Complex to bring senior housing relief

Published 12:00 am Tuesday, March 20, 2001

Efforts to create more housing opportunities for seniors in Albert Lea continue with a $2.

Tuesday, March 20, 2001

Efforts to create more housing opportunities for seniors in Albert Lea continue with a $2.4 million, 50-unit apartment complex due for construction this summer.

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Planned or Albert Lea’s northwest corner, the project will offer more rent-reduced senior housing thanks to some tax assistance from the city.

&uot;Senior housing and affordable housing in general are concerns the city has been working on for some time,&uot; said Albert Lea City Manager Paul Sparks. &uot;I think this project looks like another step in the right direction.&uot;

According to Twin Cities developer Michael Swenson, the complex will consist of 12 one-bedroom units and 38 two-bedroom units. The building’s design will be similar to Swenson’s recently-completed Oak Park Place on Bridge Avenue. That project, which includes several Alzheimer’s units, offers more intensive assisted living services.

The city has initiated a tax-increment finance (TIF) plan to help the project mitigate construction costs. In exchange, the developer has agreed to offer 20 percent of the apartments, or 10 units, to people of moderate income. The other 40 units will be market-rate apartments.

Sparks said the city can only offer TIF assistance to projects that offer something for the good of the community. In this case, the public interest is served by affordable housing.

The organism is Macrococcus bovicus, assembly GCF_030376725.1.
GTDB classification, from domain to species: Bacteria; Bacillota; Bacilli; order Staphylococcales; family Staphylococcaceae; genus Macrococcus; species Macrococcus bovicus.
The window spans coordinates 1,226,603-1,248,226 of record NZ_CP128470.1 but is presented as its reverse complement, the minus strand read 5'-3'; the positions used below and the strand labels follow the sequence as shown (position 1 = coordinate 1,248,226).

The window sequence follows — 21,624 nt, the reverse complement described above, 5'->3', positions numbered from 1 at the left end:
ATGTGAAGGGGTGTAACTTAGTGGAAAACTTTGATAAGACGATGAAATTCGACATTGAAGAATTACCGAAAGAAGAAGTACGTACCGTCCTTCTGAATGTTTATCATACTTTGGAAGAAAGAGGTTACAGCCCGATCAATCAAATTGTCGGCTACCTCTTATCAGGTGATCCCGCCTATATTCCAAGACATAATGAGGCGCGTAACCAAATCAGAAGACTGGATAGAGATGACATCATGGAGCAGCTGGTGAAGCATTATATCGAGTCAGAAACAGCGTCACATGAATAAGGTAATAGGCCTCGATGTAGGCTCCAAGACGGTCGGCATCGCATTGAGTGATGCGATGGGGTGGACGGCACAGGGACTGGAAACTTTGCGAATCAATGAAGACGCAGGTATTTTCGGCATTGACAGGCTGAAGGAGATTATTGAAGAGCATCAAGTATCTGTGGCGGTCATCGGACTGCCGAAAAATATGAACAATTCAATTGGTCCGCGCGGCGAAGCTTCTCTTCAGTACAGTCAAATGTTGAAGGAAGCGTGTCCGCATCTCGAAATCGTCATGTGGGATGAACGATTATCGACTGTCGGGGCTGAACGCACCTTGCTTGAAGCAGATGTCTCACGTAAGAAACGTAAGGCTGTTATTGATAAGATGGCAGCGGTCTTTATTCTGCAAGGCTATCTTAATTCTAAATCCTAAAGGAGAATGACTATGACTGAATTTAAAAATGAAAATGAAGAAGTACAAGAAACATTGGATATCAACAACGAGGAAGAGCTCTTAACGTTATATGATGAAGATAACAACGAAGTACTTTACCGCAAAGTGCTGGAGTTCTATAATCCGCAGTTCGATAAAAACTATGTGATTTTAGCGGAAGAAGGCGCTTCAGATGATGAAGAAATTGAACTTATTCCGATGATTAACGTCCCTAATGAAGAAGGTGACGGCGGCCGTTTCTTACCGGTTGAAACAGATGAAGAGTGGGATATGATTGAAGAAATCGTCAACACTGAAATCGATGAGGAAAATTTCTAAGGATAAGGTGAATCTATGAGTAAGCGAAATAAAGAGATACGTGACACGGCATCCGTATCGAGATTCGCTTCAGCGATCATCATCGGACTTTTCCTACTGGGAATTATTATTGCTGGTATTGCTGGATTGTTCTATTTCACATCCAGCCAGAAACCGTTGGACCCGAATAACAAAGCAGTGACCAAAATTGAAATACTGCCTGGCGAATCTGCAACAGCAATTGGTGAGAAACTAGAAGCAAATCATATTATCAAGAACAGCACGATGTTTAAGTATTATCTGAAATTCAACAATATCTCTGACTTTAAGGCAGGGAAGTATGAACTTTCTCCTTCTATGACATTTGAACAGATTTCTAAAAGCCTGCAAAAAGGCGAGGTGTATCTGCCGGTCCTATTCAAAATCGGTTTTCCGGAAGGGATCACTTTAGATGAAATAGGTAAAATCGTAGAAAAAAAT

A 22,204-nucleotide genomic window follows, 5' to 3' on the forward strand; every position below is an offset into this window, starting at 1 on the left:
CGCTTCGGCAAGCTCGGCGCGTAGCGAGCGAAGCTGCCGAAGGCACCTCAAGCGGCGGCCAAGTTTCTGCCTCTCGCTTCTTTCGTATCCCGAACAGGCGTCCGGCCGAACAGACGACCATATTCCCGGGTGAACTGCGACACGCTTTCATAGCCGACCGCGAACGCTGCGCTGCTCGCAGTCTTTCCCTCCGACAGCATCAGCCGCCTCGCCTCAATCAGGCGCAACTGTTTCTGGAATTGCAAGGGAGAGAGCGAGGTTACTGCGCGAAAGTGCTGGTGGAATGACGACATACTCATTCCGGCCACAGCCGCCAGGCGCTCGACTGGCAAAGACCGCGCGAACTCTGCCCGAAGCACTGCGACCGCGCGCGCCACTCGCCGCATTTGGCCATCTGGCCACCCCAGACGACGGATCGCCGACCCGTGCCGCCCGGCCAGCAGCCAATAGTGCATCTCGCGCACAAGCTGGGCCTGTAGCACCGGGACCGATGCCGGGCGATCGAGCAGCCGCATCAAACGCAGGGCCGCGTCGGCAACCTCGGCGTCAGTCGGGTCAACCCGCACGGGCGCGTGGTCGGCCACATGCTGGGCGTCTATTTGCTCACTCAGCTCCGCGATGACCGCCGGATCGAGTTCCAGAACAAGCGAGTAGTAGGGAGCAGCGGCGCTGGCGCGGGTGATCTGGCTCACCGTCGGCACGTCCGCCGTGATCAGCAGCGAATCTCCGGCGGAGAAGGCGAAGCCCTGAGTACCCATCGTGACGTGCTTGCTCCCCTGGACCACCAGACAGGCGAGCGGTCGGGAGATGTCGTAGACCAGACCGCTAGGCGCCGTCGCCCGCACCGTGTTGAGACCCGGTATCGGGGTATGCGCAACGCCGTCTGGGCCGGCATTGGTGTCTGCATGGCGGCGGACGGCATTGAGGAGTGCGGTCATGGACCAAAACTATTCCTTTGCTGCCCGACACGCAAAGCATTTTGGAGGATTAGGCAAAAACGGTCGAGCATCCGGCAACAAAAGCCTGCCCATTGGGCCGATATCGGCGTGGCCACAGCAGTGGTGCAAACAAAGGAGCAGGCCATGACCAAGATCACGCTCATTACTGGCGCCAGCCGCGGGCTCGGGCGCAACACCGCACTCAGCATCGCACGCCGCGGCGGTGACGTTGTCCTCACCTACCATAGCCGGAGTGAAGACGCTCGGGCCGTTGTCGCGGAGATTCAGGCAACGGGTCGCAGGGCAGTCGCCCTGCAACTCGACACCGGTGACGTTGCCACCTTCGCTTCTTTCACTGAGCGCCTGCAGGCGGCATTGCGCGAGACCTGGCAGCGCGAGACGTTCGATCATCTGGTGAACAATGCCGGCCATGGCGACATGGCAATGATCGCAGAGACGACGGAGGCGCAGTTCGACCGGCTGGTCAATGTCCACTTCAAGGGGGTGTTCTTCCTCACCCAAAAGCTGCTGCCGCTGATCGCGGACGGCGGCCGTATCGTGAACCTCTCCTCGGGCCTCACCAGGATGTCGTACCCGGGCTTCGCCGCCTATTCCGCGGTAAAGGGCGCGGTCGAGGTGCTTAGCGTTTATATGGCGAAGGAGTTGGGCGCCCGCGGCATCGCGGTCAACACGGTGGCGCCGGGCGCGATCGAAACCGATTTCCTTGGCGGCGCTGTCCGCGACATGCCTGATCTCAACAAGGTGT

&uot;The request came to use because of the expenses associated with extending utilities and site preparation. Those two activities are very expensive and could prevent the project from going ahead,&uot; Sparks said. &uot;By creating a TIF district, we can remove the impediments to the developer and help relieve our housing crunch.&uot;

TIF districts involve capturing a portion of property taxes over a period of 10 to 15 years to reimburse the developer for documented costs when the project is completed. The city rarely provides up-front capital for private developments, Sparks said. TIF districts are a more appropriate alternative for taxpayer money.

Development consultant Ed Tschida, who prepares TIF plans for the city, said assisted living and semi-assisted living projects are becoming increasingly popular all over the state, especially in smaller cities looking to retain their residents.

&uot;It’s a great concept because when seniors move into these complexes, the housing market loosens up and creates opportunities for young working families,&uot; Tschida said. &uot;The city gets the best of both worlds because it keeps its seniors in town and attracts young families to its single-family neighborhoods.&uot;